In recent years, many are asking themselves that question around how to combat climate change, homophobia, gun violence, or healthcare inequity – you can actually pick about a hundred given the state of our world today.

When I start to lose hope, I remind myself that many of the world’s most successful movements, non-profits, and social enterprises were started by ordinary people. Usually by one person, maybe two people,who saw a need. 

People like….

Shannon Watts, founder of Moms Demand Action (gun control)

Candice Lightner, founder of Mothers Against Drunk Driving

Saint Teresa of Calcutta, founder of Missionaries of Charity

Ian and Brittany Bentley, founders of Parker Clay

Oprah Winfrey (yes, she was once just an ordinary news reporter)

Sojourner Truth

Greta Thunberg, climate activist

Nelson Mandela

And many more individuals I have recently been reading about in the amazing book, Citizens: Why the Key to Fixing Everything is All of Us (highly recommend!)

But then….

This person or those people connected with others to make their vision a reality. They were able to rally like-minded individuals and start a movement.  That is the power of a team.

This is why I am committed to helping every single person understand that their voice matters. When you speak up, you are a magnet for those who see the world the way you do and want to join together with you to solve complex problems. 

If no one person speaks out, others who believe the same thing can’t find each other and make change. (TWEET THIS!)

I have long dreamed about creating a movement called One Dollar DIfference. Donating $1 might not seem like enough on its own to benefit anyone. But what if you can inspire  800,000 people to all donate $1 to cause at the same time? Or each donate one hour of time to a community effort? That is an impact!

Empathy is what enables us to connect and engage each other. To solve these tough problems together. To make a difference. 

Never be afraid to stand up and act as “just one.”. In truth, you rarely are ever alone. You just have to connect with others to have the impact you desire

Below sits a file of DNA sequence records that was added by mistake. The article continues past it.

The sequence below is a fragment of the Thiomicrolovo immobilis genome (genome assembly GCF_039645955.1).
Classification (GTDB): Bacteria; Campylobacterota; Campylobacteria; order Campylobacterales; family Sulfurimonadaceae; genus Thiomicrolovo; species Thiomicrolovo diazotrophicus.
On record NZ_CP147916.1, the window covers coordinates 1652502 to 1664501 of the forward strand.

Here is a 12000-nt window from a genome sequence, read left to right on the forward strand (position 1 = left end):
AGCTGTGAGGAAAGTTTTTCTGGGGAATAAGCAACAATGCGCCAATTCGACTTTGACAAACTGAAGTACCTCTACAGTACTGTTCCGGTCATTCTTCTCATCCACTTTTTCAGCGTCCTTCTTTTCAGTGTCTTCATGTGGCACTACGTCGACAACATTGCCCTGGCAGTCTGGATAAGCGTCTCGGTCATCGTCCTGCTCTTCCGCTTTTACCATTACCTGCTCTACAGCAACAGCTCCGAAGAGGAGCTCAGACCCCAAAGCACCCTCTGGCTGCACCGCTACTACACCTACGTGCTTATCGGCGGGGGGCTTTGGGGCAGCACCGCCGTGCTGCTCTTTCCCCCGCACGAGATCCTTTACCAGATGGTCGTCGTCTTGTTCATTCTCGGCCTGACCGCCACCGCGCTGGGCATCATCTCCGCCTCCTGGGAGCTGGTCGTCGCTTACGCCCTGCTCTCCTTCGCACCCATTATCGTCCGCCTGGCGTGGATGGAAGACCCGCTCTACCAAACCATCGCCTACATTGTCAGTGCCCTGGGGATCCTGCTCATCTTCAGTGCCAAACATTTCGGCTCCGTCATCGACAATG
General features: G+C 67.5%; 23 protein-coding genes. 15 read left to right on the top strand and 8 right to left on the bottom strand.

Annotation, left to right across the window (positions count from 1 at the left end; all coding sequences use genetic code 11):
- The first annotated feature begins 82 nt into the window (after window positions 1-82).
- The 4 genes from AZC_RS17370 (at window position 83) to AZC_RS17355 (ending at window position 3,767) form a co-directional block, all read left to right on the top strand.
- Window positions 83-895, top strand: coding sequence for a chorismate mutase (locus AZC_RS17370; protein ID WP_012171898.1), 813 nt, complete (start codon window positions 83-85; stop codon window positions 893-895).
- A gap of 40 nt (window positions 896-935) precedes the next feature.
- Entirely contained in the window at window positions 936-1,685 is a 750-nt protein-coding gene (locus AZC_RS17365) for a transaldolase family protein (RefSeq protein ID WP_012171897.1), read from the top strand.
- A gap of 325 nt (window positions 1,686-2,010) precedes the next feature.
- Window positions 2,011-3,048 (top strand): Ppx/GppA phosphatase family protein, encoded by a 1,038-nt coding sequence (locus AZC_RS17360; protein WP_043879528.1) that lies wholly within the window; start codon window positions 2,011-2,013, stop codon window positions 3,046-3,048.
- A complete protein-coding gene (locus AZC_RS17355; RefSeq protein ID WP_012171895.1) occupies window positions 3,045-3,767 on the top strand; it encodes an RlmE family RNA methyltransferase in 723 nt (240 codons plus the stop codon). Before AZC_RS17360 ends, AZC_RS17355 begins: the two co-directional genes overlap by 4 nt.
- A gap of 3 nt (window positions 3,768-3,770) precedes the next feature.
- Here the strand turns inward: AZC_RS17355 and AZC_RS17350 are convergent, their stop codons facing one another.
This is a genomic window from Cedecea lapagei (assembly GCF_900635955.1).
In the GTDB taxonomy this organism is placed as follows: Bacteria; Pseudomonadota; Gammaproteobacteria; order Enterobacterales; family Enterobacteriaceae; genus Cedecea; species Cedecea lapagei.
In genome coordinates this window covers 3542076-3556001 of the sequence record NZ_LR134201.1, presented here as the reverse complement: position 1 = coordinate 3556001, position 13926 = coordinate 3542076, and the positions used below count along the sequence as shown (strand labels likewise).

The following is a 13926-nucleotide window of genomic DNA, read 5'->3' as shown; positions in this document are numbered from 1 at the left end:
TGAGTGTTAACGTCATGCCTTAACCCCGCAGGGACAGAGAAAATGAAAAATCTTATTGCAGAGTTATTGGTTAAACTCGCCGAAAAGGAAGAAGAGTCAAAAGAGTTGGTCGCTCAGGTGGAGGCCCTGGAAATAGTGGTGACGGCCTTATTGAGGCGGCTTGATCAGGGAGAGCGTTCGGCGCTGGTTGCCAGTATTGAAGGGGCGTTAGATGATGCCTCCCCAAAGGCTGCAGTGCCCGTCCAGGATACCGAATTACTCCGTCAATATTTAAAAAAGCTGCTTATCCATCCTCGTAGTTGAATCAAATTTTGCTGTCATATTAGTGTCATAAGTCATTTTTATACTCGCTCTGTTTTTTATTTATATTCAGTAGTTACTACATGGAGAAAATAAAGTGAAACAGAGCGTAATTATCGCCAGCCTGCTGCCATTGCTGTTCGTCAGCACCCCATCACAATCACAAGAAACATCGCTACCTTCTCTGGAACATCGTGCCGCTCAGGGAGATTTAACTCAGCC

If you want your team to more effectively bring the ideas of “just one” to life, I can help! Let’s chat about an empathy workshop or talk to boost collaboration, innovation, and performance – and make magic happen!

Photo credit: Guardian ng

The Bear on How to Deescalate Conflict

If you’re not watching The Bear on Hulu, go. Now. It’s the story of Carmen Berzatto, a world-class chef who returns to his Chicago home to take over his brother’s working-class sandwich shop after his brother commits suicide.

My husband and I love it because it’s all about the restaurant business, which we’re kind of fascinated by from a team dynamics point of view (and my husband worked in a hotel and catering kitchen when he was a teen), but the family drama, tension, acting, writing, and how they make Chicago an actual character are everything. As an Italian-American myself, the family dynamics resonate! And I get to enjoy post-college nostalgia, having lived in Chicago in the mid-’90s.

Some episodes are tough to watch. Your heart will race. The arguing will stress you out.  And some are so poignant, you will shed a tear. So much goodness!

Anyone who’s worked in a kitchen before knows the stress and drama. It’s real. And the show helps educate viewers on restaurant slang. One of which we might all want to employ. Carmen teaches his new head-chef Sydney a great signal to help de-escalate conversations when they get out of control.

We’ve all been in those conversations – at work or in life. They start out civil enough, then someone gets offended, the other person reacts, and pretty soon you’re both shouting over each other and no one is listening.  It’s not productive, and frankly, all it results in are bad feelings and a headache.

Carmen teaches Sydney the American Sign Language sign for “I’m sorry” When he has messed up, wants to apologize, or even wants to take the temperature down in a tense conversation, he makes a fist and rubs in small circles over his heart.